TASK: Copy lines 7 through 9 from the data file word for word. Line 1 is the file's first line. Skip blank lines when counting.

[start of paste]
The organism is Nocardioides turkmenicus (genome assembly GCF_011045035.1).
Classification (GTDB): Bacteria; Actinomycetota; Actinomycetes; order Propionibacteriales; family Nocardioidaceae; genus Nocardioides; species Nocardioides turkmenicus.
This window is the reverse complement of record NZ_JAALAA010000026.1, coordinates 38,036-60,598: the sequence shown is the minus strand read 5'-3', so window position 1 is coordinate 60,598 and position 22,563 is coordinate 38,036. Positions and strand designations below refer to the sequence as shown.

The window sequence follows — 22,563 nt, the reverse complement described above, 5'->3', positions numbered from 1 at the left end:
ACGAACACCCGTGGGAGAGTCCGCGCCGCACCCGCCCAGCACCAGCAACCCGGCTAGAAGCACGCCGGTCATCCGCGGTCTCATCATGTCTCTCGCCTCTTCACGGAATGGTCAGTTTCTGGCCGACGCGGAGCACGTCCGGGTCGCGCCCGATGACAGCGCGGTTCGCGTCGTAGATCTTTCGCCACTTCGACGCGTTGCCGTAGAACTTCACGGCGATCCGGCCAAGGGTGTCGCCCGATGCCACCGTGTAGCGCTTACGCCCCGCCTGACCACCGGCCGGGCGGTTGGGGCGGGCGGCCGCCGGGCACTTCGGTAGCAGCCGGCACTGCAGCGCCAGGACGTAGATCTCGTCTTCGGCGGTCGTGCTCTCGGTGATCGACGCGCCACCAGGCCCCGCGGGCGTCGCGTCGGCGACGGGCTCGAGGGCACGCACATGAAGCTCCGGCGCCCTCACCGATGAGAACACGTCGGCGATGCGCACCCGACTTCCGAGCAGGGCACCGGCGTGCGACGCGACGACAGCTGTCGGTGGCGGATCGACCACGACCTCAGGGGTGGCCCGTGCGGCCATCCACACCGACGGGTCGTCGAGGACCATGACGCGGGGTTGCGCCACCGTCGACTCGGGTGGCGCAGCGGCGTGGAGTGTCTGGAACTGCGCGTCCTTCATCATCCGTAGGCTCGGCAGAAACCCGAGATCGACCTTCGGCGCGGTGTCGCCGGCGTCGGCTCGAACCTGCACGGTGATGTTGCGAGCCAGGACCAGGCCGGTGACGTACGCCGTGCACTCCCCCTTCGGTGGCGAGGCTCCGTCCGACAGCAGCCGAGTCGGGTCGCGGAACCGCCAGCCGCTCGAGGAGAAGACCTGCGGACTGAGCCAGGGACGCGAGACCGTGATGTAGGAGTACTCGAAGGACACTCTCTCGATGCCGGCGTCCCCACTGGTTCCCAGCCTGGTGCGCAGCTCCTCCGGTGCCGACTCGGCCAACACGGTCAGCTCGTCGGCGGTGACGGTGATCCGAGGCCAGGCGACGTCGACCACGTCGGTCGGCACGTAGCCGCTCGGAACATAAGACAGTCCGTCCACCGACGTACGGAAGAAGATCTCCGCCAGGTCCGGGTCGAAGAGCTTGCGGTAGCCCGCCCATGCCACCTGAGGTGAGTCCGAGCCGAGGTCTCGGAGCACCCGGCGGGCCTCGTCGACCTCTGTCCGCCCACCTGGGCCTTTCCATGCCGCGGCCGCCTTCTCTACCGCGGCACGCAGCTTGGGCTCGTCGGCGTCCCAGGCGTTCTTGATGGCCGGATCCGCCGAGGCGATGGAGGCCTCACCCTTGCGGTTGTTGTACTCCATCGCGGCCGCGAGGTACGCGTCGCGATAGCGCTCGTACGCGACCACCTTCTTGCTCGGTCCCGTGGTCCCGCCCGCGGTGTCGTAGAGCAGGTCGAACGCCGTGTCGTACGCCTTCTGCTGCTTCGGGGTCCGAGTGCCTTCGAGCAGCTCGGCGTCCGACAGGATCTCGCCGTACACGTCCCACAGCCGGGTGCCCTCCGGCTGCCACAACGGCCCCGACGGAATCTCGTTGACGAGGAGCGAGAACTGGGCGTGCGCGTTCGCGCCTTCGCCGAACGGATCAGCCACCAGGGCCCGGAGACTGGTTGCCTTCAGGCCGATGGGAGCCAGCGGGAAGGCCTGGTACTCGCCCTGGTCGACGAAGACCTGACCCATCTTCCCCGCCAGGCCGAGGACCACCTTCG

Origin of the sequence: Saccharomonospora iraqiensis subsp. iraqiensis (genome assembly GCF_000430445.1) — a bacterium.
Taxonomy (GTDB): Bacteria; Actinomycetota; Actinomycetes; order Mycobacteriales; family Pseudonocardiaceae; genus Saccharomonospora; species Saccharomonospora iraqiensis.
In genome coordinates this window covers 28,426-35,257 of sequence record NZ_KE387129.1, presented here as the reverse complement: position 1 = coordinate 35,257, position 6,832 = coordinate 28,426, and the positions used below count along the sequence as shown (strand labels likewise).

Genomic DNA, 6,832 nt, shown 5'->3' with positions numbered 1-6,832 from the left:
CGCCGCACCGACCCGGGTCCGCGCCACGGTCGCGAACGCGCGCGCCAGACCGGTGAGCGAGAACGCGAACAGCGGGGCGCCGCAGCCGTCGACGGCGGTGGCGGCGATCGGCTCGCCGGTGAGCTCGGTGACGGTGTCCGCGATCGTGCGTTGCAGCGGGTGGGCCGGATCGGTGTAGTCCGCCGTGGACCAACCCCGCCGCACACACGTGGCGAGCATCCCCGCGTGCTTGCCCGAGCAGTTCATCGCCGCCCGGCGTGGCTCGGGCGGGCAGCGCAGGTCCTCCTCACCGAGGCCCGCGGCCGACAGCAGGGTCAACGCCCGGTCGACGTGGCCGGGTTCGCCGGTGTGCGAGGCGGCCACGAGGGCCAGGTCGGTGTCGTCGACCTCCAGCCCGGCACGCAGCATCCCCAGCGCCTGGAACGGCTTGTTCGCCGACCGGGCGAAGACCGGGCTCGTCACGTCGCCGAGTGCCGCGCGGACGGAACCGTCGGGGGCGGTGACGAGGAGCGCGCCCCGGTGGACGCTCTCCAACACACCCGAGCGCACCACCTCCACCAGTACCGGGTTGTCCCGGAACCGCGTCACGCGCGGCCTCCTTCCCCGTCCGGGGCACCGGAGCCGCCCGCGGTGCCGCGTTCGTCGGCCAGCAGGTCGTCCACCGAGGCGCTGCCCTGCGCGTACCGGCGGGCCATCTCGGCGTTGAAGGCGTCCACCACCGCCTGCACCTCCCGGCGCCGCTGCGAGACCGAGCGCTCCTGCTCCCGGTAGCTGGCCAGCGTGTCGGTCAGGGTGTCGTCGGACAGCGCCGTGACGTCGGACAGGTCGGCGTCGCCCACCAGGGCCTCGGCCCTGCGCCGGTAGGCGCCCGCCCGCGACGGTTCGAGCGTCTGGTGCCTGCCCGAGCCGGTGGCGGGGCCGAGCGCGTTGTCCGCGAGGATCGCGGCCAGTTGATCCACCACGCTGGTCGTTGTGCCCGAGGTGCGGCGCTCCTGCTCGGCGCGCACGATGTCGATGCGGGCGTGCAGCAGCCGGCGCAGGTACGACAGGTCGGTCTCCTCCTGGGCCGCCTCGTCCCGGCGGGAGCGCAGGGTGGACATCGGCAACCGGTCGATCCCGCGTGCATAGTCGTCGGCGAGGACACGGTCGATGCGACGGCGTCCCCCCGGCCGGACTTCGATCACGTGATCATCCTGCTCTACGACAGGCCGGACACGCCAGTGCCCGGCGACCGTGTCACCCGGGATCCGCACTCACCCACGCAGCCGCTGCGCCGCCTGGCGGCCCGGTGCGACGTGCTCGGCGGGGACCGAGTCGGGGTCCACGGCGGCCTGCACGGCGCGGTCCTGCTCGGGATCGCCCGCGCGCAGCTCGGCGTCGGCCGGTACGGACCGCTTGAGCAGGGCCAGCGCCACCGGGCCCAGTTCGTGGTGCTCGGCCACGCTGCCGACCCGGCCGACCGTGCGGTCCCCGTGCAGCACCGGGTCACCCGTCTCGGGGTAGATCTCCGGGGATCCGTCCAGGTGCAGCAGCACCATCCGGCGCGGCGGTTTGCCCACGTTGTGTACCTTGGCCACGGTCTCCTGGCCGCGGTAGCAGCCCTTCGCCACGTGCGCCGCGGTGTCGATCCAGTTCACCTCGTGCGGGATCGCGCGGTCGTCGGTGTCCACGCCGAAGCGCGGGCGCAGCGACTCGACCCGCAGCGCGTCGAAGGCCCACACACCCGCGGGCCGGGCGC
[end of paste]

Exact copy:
Taxonomy (GTDB): Bacteria; Actinomycetota; Actinomycetes; order Mycobacteriales; family Pseudonocardiaceae; genus Saccharomonospora; species Saccharomonospora iraqiensis.
In genome coordinates this window covers 28,426-35,257 of sequence record NZ_KE387129.1, presented here as the reverse complement: position 1 = coordinate 35,257, position 6,832 = coordinate 28,426, and the positions used below count along the sequence as shown (strand labels likewise).

Genomic DNA, 6,832 nt, shown 5'->3' with positions numbered 1-6,832 from the left: